http://worldwildlife.org/media?species_id=snow-leopard
http://www.lovethesepics.com/wp-content/uploads/2012/05/Tender-moment-between-Mother-and-cub-snow-leopards-snuggling-in-their-cave.jpg
http://3.bp.blogspot.com/-5cU8LXw2Knk/TiGZvEMvO4I/AAAAAAAAMGQ/RdScqvavYZ4/s640/snow+leopard+2.jpg
http://1.bp.blogspot.com/-IeAFZhUtVSw/TaFqYkfrtsI/AAAAAAAAAIU/4ZuSnON0oFk/s1600/snow-leopard-cubs1.jpg
http://www.animalinfo.org/species/carnivor/unciunci.htm
http://www.snowleopard.org/dna-a-key-to-unlock-the-secrets-of-an-elusive-cat
http://www.eoearth.org/article/Snow_Leopard?topic=50004
http://www.catsg.org/catsgportal/cat-website/catfolk/uncia-05.htm
http://wwf.panda.org/what_we_do/endangered_species/snow_leopard/
http://farm5.staticflickr.com/4131/5114440754_9fba483137_b.jpg
http://upload.wikimedia.org/wikipedia/en/c/cb/Toledo_Zoo_Snow_Leopard.jpg
http://animals.nationalgeographic.com/animals/mammals/snow-leopard/
http://resources.waza.org/files/images/w(415)h(252)c(1)q(90)/5b0211162622ac2f827a8db0b3ca5480.jpg
http://files.myopera.com/AlySakhi/albums/625143/Mountain%20ibex.jpg
http://www.all-creatures.org/articles/ar-pika.jpg
http://farm4.static.flickr.com/3522/3283953428_659e69ca9f.jpg
http://www.cokesmithphototravel.com/image/58060500.jpg
http://www-tc.pbs.org/wnet/nature/files/2010/11/leopard_prey_lg.jpg
http://graphics8.nytimes.com/images/2009/06/13/nyregion/13snowA_xl.jpg
http://www.snowleopard.org/learn/cat-facts/threats-and-protections
http://img0.etsystatic.com/001/1/6410192/il_fullxfull.403196256_4ex9.jpg
http://www.snowleopard.org/about
http://animalcareers.about.com/od/Wildlife/a/Zoologist.htm
http://snowleopardconservancy.org/kids/pix/barb2.jpg
http://snowleopardblog.com/wp-content/uploads/2008/10/sl-mitchell-kelly-film2.jpg Since snow leopards are solitary animals once they reach the age of 18-22 months they will go off on their own. Snow leopards reach sexual maturity at age 2-3. When in captivity these felines can live until the age of 21. Knowing all this information you probably wonder to yourself 'is there anything I can do to help?'. Now while we a half a world away from the cats there are still resources available to let you contribute. On the organization that was stated earlier website you can donate money to fund the research staffs who try to protect the snow leopards. Though this is more of a present day protection. How do we protect the leopards long term? Education. By educating people they become aware of what they are doing and will strive (usually) to aid in the protection of these cats, even if it is something as small as a money donation or as big as a natural reserve. Due to the decreasing snow leopard population the genetic diversity of this species has also been declining; however since snow leopards have such large territories the genetic diversity hasn't declined as quickly as in other species. **a single snow leopards territory can be 10-140km2; depending on the country they are found in *high mountains; generally as high as 3000-4500 meters Due to the snow leopards evasive nature it is seemingly impossible to find population data before the species became endangered; however since the population continues to struggle past data still has higher populations than current day. Bharal Sheep Mountain Ibex Pika Tibetan snow cock Tibetan Woolly Hare Zoologist: Making from 33,000$-90,000$ these animal scientists require at least a Bachelors degree for simple work and a Masters or PhD for more advanced work. A zoologist is one of various careers that are reflected around animals, in this case the snow leopard. The Zoologist is very important because they can do a variety of jobs to help the snow leopard. They can travel to remote areas to research the animal first hand or even stand behind in zoos and educate the world on this endangered cat. The End By: Chelsey Butcher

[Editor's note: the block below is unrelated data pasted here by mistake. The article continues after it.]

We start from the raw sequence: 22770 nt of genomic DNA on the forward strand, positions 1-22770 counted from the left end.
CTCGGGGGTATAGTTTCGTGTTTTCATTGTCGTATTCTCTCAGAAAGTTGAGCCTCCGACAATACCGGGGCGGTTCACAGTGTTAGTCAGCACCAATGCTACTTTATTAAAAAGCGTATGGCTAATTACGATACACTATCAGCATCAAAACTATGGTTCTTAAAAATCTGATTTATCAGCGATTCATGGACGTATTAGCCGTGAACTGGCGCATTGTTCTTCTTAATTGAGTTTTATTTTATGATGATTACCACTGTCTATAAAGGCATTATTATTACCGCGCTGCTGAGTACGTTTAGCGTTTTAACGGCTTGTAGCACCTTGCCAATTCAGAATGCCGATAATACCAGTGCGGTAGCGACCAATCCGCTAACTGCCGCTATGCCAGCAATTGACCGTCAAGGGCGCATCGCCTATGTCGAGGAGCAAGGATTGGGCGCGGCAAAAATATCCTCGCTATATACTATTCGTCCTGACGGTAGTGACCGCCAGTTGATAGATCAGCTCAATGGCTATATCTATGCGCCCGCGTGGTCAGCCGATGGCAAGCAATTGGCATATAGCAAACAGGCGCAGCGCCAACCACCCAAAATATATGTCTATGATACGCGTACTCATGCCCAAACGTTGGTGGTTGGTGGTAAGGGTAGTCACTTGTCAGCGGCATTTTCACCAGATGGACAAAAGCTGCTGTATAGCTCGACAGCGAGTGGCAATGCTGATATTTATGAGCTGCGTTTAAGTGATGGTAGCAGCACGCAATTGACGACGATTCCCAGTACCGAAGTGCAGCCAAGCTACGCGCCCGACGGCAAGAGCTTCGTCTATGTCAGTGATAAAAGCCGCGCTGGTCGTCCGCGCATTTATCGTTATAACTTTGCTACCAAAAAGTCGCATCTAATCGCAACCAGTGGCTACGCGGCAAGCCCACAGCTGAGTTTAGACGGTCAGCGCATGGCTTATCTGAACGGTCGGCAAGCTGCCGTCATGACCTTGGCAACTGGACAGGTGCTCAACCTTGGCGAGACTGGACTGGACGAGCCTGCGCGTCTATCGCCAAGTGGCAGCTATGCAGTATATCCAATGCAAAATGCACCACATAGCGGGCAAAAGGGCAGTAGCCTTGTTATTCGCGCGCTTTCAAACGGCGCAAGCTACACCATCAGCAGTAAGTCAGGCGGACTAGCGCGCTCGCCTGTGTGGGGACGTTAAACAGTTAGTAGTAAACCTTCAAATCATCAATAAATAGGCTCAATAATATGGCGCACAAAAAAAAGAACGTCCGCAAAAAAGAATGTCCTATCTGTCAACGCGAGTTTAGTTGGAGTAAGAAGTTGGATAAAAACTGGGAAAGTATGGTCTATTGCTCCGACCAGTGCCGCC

Full transcript